Turkish, US army chiefs meet, discuss developments in Syria, Iraq
Uğur Ergan – ANKARATurkish Chief of General Staff Gen. Hulusi Akar met his U.S. counterpart Joseph Dunford on the sidelines of the annual meeting of NATO’s Military Committee in the Albanian capital of Tirana.
During the meeting on Sept. 15, Akar and Dunford discussed developments in Syria and Iraq, including a planned independence referendum in northern Iraq and setting up of de-escalation zones in Syria.
In the meeting, Akar informed Dunford on the agreement reached between Russia, Iran and Turkey regarding setting up de-escalation zones in four different regions of Syria, including the rebel-held Idlib, for six months, as well as a joint coordination center to monitor the truce between the Syrian government and moderate opposition groups.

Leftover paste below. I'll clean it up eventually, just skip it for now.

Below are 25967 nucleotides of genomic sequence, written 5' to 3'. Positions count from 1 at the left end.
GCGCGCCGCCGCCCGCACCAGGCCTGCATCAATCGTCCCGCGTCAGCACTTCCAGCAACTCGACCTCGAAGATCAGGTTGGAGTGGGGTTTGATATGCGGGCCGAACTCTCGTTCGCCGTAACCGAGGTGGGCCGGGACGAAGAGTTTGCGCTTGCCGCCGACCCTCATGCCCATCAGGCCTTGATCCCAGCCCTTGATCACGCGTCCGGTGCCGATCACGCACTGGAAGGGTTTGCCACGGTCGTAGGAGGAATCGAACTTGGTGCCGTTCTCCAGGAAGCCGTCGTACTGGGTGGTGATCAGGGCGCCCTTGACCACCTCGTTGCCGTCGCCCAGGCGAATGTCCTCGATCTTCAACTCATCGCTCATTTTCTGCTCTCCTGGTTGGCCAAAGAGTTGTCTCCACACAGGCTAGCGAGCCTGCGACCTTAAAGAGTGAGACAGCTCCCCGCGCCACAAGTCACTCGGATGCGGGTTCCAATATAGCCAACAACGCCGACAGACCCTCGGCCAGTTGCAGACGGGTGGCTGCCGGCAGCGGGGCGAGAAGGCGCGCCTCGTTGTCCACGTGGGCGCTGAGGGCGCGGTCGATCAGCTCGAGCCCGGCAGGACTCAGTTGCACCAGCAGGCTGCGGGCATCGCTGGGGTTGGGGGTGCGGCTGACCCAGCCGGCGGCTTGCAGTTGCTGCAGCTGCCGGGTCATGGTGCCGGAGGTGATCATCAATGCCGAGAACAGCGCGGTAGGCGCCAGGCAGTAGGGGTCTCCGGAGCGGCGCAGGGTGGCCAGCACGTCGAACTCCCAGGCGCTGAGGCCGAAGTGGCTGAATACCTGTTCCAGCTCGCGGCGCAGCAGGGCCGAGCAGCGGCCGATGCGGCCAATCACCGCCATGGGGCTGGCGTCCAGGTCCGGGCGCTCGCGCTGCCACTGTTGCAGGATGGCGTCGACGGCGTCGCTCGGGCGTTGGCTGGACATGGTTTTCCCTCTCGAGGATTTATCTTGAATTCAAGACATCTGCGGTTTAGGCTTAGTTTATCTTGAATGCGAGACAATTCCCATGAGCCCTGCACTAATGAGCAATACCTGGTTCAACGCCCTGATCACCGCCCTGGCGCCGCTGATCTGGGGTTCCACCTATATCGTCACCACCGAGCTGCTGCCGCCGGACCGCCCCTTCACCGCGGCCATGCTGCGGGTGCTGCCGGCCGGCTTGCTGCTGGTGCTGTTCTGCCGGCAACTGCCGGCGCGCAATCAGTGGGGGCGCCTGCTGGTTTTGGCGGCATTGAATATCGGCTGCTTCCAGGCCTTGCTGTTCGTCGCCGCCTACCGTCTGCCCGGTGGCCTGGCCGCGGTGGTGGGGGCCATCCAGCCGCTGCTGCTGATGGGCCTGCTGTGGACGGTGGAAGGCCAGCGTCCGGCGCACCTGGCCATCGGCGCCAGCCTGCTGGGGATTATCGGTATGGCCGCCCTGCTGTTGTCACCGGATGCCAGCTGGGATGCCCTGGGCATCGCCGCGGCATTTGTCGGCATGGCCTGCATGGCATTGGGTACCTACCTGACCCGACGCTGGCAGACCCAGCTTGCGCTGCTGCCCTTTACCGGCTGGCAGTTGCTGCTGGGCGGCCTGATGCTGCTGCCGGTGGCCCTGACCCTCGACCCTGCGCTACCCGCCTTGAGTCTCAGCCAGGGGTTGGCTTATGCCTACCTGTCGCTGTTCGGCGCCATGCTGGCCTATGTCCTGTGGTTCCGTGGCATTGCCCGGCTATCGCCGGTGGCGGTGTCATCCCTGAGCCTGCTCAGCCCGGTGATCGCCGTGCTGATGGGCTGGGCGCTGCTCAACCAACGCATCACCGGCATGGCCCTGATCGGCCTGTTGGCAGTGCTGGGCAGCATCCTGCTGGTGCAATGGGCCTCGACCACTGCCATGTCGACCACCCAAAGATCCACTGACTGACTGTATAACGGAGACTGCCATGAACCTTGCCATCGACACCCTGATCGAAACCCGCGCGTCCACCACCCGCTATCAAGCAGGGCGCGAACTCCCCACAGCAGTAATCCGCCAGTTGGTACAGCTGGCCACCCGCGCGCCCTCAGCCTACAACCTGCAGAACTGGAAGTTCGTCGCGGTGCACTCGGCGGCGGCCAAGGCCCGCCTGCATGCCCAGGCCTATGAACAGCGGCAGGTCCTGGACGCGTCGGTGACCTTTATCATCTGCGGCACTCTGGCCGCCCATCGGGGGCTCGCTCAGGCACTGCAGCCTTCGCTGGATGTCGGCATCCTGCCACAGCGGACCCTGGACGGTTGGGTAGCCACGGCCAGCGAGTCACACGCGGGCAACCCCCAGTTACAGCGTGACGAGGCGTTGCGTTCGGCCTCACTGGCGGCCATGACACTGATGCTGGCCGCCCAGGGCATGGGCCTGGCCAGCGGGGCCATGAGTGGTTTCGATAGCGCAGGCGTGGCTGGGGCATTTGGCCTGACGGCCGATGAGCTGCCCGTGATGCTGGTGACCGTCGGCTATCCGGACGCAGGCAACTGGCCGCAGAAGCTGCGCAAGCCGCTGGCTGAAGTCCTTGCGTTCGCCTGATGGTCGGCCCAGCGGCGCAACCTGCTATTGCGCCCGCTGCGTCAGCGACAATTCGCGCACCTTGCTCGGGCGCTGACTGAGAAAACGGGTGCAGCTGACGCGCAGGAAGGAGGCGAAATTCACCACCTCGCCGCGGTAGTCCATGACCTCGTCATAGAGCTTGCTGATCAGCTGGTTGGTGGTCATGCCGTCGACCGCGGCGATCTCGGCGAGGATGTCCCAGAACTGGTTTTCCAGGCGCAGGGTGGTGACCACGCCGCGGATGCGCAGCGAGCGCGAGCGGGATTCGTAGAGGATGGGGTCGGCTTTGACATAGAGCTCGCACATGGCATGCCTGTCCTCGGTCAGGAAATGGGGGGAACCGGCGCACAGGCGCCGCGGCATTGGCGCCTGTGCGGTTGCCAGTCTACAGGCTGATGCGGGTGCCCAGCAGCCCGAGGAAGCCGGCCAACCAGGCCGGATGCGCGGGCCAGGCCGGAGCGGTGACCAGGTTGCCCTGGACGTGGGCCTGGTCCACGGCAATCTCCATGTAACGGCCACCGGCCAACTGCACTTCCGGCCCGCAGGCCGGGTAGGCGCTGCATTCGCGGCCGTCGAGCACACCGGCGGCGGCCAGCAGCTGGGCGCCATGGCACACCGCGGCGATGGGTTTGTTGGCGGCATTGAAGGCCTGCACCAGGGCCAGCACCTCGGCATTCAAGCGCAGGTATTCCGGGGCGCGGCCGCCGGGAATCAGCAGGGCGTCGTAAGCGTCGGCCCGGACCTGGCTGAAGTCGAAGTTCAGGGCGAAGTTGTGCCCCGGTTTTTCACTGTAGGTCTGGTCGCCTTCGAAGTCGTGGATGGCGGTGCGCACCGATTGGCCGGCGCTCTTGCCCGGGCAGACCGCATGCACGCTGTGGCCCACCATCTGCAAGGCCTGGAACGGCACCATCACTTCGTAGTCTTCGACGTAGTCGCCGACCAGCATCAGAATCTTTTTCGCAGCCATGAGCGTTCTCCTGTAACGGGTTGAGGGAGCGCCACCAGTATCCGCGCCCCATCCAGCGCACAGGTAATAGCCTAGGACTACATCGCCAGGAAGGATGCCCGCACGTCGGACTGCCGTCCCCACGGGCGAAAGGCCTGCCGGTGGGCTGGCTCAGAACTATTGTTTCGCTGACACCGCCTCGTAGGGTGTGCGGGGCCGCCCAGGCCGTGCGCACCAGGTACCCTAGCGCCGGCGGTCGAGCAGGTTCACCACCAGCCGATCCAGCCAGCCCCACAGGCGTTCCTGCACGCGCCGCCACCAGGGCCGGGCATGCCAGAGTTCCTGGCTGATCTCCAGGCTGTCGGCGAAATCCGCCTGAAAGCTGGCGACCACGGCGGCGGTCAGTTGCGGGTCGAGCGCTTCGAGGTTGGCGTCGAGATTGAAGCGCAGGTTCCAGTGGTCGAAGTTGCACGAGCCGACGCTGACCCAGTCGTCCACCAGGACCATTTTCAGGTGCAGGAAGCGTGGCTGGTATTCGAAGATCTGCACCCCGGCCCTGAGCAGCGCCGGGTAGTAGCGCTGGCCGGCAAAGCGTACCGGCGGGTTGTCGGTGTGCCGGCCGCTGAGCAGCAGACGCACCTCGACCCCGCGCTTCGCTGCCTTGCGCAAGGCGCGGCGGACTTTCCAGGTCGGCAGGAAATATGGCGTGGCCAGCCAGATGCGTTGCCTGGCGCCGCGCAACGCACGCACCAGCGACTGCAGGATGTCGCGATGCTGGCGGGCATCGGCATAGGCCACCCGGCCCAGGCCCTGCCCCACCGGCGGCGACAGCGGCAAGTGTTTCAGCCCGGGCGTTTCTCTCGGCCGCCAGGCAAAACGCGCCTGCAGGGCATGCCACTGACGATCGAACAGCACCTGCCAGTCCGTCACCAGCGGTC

He also gave information regarding Tehran, Moscow and Ankara sending 500 observers each to Idlib.
One of the crucial moments in the meeting was when Akar told Dunford about Turkey’s dissatisfaction with the U.S. cooperation with the Syrian Kurdish People’s Protection Units (YPG), which Ankara sees as an extension of the outlawed Kurdistan Workers’ Party (PKK).
Turkey has repeatedly told the U.S. its discomfort with the latter aiding the YPG in its fight against the Islamic State of Iraq and the Levant (ISIL), saying that the weapons sent to the group reach the PKK, which is accepted as a terrorist group by both Ankara and Washington.
Akar also stressed that Turkey will never allow a “Kurdish corridor” on its southern borders.